This is not chemistry,  where precise instructions give you a reliable result. This is the land of Sometimes, and the city of Some People Do Go Both Ways. So I have to be willing to make mistakes, to take roads that may turn out to be dead ends, even to get lost along the way.

Oh, and “four pounds” is a semi-serious answer to spinners who ask How Much Fibre Do I Need To Spin A Sweater. Well, it depends. Are you a size 30″ chest or a size 50″? Are you going to spin thin yarn or thick? It is a long-sleeve sweater with cables, or a lace sweater with cap sleeves? See? It Depends. AND: Four pounds will most likely be enough for most people to spin 1 sweater. (Actually, for most folks, it may be enough for 2 sweaters.)

(Q: “How much chocolate do I need to buy to make this cake?” A: “Four pounds.” There. You get the idea.)


In my head, I can see The Perfect Colour: grey-brown-green, mostly grey; heathery, tweedy, interesting to the eye. I picked the Romney fleece because my friends love it, even though I’ve never worked with it before. It was also a great base colour. I then went and found all the green stuff I had. Then I spent three days making sample batts with varying proportions of Romney Grey to greens.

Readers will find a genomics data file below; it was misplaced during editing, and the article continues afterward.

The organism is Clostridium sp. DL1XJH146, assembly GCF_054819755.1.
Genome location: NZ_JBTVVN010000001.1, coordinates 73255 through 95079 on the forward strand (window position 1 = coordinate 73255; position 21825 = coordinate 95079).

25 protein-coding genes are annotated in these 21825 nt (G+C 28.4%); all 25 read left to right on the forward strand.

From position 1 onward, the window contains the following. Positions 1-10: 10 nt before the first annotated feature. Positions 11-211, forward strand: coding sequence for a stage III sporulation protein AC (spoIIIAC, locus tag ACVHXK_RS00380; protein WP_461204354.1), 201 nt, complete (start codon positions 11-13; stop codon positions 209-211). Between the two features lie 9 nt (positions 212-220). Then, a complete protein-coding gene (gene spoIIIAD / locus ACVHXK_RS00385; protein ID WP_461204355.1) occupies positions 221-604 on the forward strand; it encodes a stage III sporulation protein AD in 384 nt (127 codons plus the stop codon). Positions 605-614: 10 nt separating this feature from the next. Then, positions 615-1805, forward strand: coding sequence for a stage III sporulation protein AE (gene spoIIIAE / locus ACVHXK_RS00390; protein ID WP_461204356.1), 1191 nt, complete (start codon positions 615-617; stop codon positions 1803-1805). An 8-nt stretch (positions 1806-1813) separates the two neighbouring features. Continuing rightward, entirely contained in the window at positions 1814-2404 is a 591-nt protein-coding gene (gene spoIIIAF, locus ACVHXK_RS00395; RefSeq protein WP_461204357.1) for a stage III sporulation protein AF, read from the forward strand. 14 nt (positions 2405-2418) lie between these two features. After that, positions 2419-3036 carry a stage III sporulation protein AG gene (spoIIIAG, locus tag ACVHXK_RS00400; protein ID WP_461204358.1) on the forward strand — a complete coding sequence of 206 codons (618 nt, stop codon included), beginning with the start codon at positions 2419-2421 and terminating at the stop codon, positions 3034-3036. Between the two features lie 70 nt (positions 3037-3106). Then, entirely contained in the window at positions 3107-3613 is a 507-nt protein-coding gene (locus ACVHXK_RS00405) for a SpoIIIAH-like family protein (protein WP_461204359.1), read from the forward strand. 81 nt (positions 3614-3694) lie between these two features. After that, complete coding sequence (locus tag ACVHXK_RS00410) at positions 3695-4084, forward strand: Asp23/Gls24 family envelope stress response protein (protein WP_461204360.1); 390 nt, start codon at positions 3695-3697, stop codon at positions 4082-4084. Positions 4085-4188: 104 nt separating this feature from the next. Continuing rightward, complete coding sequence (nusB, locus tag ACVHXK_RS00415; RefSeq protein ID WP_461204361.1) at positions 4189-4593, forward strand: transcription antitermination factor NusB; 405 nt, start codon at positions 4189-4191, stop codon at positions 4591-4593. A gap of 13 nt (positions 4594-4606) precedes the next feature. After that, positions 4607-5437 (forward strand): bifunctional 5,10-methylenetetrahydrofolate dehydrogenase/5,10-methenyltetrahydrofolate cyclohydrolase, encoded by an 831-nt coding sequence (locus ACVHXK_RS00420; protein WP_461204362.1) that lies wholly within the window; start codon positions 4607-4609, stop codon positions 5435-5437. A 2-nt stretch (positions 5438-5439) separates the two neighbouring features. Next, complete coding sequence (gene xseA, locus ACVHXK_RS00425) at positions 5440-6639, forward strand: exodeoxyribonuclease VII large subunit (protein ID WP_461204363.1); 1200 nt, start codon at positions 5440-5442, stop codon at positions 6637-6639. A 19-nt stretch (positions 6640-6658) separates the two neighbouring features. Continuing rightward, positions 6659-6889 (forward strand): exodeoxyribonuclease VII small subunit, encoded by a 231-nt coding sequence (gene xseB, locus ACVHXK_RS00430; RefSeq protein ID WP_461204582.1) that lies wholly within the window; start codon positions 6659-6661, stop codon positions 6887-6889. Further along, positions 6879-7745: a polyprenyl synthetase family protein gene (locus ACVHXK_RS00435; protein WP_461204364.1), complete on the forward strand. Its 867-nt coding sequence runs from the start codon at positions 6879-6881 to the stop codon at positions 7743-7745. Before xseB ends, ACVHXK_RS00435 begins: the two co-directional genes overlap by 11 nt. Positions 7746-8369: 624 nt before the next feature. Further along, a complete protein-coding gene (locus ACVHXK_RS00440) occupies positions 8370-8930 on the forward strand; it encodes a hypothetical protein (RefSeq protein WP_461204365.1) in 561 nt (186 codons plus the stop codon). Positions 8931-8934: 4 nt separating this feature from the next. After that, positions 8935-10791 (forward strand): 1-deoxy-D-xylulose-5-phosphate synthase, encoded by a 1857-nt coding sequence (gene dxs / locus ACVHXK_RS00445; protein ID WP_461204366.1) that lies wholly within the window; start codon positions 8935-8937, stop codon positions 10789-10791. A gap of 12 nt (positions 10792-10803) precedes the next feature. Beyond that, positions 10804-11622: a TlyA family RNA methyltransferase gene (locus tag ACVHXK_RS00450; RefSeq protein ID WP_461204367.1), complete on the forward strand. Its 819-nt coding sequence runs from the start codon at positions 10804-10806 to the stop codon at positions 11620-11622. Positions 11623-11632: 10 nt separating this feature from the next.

I did six batts, the first (far left) with 14 parts Romney to 3 parts green; the last (far right) with 40 parts Romney to 3 parts green. The others form a gradient: 16, 18, 20, 26.

I like that last one best–at least I like it as it appears in its fuzzy batt form. But I am not making a batt sweater; I am making a yarn sweater. Sooooo…I have to make some sample yarn out of the best sample batt to see what I get.